Indie music has grown to include so much. It’s not just music that is released on independent labels, but speaks to an aesthetic that deviates from the norm and follows its own weirdo heart. It can come in the form of rock music, of pop, or of folk. In a sense, it says as much about the people that are drawn to it as it does about the people that make it.
Every week, Uproxx is rounding up the very best of the indie releases from the past seven days. This installment includes new singles from the singular voices of James Blake and Anohni, records from under-the-radar acts like Jo Passed and The Love-Birds, and a Mutual Benefit song that reminded us why we fell in love with that project in the first place. It was a very good week.
Mutual Benefit — “Storm Cellar Heart”
It feels like a different world that welcomed Mutual Benefit‘s breakthrough Love’s Crushing Diamond in the world in 2013. But the great thing about Jordan Lee is that his gentle, sprawling compositions are as timeless as landscape paintings. On “Storm Cellar Heart,” everything that Mutual Benefit does well is present, standing magnificently ornate and unaffected, like a ship stuck in a bottle.
The Love-Birds — In The Lover’s Corner
Fans of Teenage Fanclub, Bright Eyes, and Big Star should rejoice hearing the debut album from this San Francisco band. Though the influences may not be particularly en vogue, The Love-Birds prove that some things remain timeless in the rock and roll world. The songwriting is inviting in this humble collection, with this young four-piece sure that by sticking to their tastes, they’ll find their place in the world. They couldn’t be more right.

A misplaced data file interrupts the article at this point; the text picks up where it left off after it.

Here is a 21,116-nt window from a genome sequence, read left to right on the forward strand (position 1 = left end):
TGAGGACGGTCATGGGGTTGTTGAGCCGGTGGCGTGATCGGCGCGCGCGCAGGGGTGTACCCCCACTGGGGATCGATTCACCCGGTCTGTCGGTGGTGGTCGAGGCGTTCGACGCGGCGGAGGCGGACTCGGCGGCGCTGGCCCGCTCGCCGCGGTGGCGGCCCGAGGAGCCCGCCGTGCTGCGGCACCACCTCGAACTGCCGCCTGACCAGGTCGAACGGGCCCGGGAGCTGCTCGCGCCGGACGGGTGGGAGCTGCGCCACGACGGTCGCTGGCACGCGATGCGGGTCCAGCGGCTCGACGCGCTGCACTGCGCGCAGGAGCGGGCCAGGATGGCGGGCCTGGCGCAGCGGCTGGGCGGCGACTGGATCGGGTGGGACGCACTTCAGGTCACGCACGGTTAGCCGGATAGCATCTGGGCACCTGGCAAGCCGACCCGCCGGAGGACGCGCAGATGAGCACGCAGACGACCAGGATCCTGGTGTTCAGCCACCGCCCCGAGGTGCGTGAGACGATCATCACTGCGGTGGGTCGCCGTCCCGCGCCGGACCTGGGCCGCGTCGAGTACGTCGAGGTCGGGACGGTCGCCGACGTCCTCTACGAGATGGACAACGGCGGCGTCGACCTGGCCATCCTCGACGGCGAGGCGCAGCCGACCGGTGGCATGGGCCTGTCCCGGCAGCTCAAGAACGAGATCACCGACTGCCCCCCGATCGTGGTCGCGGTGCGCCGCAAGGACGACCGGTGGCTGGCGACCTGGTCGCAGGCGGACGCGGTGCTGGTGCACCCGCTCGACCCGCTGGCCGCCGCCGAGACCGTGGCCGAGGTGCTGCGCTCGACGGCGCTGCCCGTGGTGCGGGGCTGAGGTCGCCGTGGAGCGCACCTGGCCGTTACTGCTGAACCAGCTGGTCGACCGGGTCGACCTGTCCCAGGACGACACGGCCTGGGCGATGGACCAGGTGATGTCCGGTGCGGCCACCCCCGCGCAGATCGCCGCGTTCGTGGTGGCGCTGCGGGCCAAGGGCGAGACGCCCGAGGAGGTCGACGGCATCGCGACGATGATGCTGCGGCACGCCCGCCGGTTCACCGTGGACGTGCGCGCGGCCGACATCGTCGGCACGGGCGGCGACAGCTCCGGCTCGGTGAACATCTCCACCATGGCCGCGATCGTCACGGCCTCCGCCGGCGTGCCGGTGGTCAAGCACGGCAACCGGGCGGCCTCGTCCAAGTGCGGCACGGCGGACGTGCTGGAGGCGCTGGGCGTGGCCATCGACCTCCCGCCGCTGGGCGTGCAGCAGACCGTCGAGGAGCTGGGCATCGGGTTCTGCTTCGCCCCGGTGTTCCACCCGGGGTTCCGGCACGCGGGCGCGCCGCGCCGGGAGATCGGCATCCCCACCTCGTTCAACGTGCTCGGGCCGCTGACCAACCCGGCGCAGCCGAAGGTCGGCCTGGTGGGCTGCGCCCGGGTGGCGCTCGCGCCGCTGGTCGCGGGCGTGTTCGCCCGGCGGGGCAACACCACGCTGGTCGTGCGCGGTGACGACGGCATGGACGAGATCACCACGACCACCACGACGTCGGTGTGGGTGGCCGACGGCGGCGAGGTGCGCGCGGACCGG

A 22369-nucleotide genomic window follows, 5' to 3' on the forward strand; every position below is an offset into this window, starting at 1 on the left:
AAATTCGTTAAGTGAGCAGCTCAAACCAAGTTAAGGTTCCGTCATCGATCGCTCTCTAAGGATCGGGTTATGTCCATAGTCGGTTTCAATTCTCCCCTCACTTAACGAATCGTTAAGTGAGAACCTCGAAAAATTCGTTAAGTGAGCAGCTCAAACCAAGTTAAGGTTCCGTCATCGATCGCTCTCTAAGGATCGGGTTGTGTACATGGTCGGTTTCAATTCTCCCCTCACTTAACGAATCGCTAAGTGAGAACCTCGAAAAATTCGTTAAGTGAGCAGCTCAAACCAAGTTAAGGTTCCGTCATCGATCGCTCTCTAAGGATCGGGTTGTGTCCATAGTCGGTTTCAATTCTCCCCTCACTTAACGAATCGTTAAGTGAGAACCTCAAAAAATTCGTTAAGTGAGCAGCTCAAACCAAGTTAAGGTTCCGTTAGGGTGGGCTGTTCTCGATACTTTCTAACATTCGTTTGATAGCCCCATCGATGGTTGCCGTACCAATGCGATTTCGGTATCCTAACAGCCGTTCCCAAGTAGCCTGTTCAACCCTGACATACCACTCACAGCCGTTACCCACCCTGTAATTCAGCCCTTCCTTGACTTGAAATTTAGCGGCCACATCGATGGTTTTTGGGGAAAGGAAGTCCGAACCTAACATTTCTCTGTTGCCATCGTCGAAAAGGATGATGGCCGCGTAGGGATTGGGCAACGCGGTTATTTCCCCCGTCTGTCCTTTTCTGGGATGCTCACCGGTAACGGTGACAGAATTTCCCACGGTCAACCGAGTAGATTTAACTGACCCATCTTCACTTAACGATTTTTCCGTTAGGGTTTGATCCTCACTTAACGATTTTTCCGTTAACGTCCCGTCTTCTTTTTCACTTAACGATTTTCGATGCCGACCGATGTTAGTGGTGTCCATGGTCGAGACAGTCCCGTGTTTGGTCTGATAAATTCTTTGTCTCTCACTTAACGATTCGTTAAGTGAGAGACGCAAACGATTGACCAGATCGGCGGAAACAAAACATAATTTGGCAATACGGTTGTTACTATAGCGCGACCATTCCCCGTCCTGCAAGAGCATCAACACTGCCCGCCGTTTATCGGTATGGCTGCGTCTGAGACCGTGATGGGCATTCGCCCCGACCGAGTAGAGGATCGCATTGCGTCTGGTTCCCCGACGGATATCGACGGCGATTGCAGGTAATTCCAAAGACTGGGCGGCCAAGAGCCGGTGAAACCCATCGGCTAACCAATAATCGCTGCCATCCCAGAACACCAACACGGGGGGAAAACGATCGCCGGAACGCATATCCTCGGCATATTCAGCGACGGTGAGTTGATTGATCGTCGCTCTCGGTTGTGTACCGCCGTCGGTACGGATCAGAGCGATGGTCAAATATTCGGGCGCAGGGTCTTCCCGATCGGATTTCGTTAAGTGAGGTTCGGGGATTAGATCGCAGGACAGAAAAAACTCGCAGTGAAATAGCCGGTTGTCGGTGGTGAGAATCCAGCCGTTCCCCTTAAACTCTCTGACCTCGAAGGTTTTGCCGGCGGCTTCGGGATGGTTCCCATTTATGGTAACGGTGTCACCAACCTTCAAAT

Jo Passed — Their Prime
Sub Pop’s latest introduction to the world, Jo Passed brings psych rock from a north-of-the-border region better known for more traditional indie. Pink Floyd and Sonic Youth are touchstones here, as this eclectic release establishes Jo Passed as the latest band to watch on a label that is known for bands to watch.
Sudan Archives — Sink
Even if you don’t have a reference point for Sudanese fiddlers, Sudan Archives still jumps out of the speakers on her latest EP, Sink. By mixing the African influence with experimental electronic and R&B, her music feels like something new in a world where that is very rare. Sudan Archives makes music that literally no one else could, from a perspective that is as eye-opening as it is instantly comforting.
James Blake — “Don’t Miss It”
While James Blake kindly requests that you not disregard his music as “sad boy,” “Don’t Miss It” quickly reveals itself to be so much more than just a mopey tune written by a sensitive dude. Blake’s textures, the howling backing vocals, and vinyl hiss of his piano provide another captivating canvas for him to work, and even though the creative lyric video shines a light on words that hide little of his state-of-mind, the tracks is another example of Blake turning his emotional vulnerability into a fine piece of art.